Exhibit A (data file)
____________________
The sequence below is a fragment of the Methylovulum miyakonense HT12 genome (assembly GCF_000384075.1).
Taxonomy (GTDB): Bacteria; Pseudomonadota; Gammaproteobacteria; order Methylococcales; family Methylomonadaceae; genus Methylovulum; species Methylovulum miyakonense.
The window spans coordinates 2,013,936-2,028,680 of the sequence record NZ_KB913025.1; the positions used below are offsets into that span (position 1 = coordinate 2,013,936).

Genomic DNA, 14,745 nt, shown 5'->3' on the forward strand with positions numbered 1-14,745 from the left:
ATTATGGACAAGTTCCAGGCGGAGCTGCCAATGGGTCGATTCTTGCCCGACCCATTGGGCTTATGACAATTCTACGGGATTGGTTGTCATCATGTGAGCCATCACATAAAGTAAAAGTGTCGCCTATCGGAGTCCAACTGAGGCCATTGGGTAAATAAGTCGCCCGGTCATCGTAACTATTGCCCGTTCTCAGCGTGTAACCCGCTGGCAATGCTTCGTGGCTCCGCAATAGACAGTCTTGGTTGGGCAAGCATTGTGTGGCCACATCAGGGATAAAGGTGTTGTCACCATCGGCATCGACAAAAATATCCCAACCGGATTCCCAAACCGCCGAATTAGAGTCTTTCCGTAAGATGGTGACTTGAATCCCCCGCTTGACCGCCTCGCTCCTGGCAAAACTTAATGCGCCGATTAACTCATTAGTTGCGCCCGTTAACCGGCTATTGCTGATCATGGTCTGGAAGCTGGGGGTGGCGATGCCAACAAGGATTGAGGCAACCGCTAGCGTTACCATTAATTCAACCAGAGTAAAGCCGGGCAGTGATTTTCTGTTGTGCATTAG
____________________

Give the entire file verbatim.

The sequence below is a fragment of the Methylovulum miyakonense HT12 genome (assembly GCF_000384075.1).
Taxonomy (GTDB): Bacteria; Pseudomonadota; Gammaproteobacteria; order Methylococcales; family Methylomonadaceae; genus Methylovulum; species Methylovulum miyakonense.
The window spans coordinates 2,013,936-2,028,680 of the sequence record NZ_KB913025.1; the positions used below are offsets into that span (position 1 = coordinate 2,013,936).

Genomic DNA, 14,745 nt, shown 5'->3' on the forward strand with positions numbered 1-14,745 from the left:
ATTATGGACAAGTTCCAGGCGGAGCTGCCAATGGGTCGATTCTTGCCCGACCCATTGGGCTTATGACAATTCTACGGGATTGGTTGTCATCATGTGAGCCATCACATAAAGTAAAAGTGTCGCCTATCGGAGTCCAACTGAGGCCATTGGGTAAATAAGTCGCCCGGTCATCGTAACTATTGCCCGTTCTCAGCGTGTAACCCGCTGGCAATGCTTCGTGGCTCCGCAATAGACAGTCTTGGTTGGGCAAGCATTGTGTGGCCACATCAGGGATAAAGGTGTTGTCACCATCGGCATCGACAAAAATATCCCAACCGGATTCCCAAACCGCCGAATTAGAGTCTTTCCGTAAGATGGTGACTTGAATCCCCCGCTTGACCGCCTCGCTCCTGGCAAAACTTAATGCGCCGATTAACTCATTAGTTGCGCCCGTTAACCGGCTATTGCTGATCATGGTCTGGAAGCTGGGGGTGGCGATGCCAACAAGGATTGAGGCAACCGCTAGCGTTACCATTAATTCAACCAGAGTAAAGCCGGGCAGTGATTTTCTGTTGTGCATTAG